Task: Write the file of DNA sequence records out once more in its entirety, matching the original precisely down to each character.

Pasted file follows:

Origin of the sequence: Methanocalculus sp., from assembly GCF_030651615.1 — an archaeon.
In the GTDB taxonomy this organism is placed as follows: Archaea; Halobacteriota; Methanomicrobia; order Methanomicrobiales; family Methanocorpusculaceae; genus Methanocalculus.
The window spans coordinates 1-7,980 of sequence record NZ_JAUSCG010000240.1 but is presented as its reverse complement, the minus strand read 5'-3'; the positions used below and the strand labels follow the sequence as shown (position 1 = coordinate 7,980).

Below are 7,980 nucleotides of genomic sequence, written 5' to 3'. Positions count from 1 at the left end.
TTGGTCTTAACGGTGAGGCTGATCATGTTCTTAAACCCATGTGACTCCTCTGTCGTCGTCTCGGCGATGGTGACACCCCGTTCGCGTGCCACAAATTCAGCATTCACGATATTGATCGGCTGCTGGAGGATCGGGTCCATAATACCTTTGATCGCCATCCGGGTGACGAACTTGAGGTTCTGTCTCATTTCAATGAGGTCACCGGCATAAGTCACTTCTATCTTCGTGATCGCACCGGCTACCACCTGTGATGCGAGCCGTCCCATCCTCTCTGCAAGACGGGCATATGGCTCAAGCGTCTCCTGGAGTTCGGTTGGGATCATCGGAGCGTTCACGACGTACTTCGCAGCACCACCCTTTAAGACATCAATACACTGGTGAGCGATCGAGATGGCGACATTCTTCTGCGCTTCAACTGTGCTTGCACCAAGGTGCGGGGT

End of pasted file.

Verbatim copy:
Origin of the sequence: Methanocalculus sp., from assembly GCF_030651615.1 — an archaeon.
In the GTDB taxonomy this organism is placed as follows: Archaea; Halobacteriota; Methanomicrobia; order Methanomicrobiales; family Methanocorpusculaceae; genus Methanocalculus.
The window spans coordinates 1-7,980 of sequence record NZ_JAUSCG010000240.1 but is presented as its reverse complement, the minus strand read 5'-3'; the positions used below and the strand labels follow the sequence as shown (position 1 = coordinate 7,980).

Below are 7,980 nucleotides of genomic sequence, written 5' to 3'. Positions count from 1 at the left end.
TTGGTCTTAACGGTGAGGCTGATCATGTTCTTAAACCCATGTGACTCCTCTGTCGTCGTCTCGGCGATGGTGACACCCCGTTCGCGTGCCACAAATTCAGCATTCACGATATTGATCGGCTGCTGGAGGATCGGGTCCATAATACCTTTGATCGCCATCCGGGTGACGAACTTGAGGTTCTGTCTCATTTCAATGAGGTCACCGGCATAAGTCACTTCTATCTTCGTGATCGCACCGGCTACCACCTGTGATGCGAGCCGTCCCATCCTCTCTGCAAGACGGGCATATGGCTCAAGCGTCTCCTGGAGTTCGGTTGGGATCATCGGAGCGTTCACGACGTACTTCGCAGCACCACCCTTTAAGACATCAATACACTGGTGAGCGATCGAGATGGCGACATTCTTCTGCGCTTCAACTGTGCTTGCACCAAGGTGCGGGGT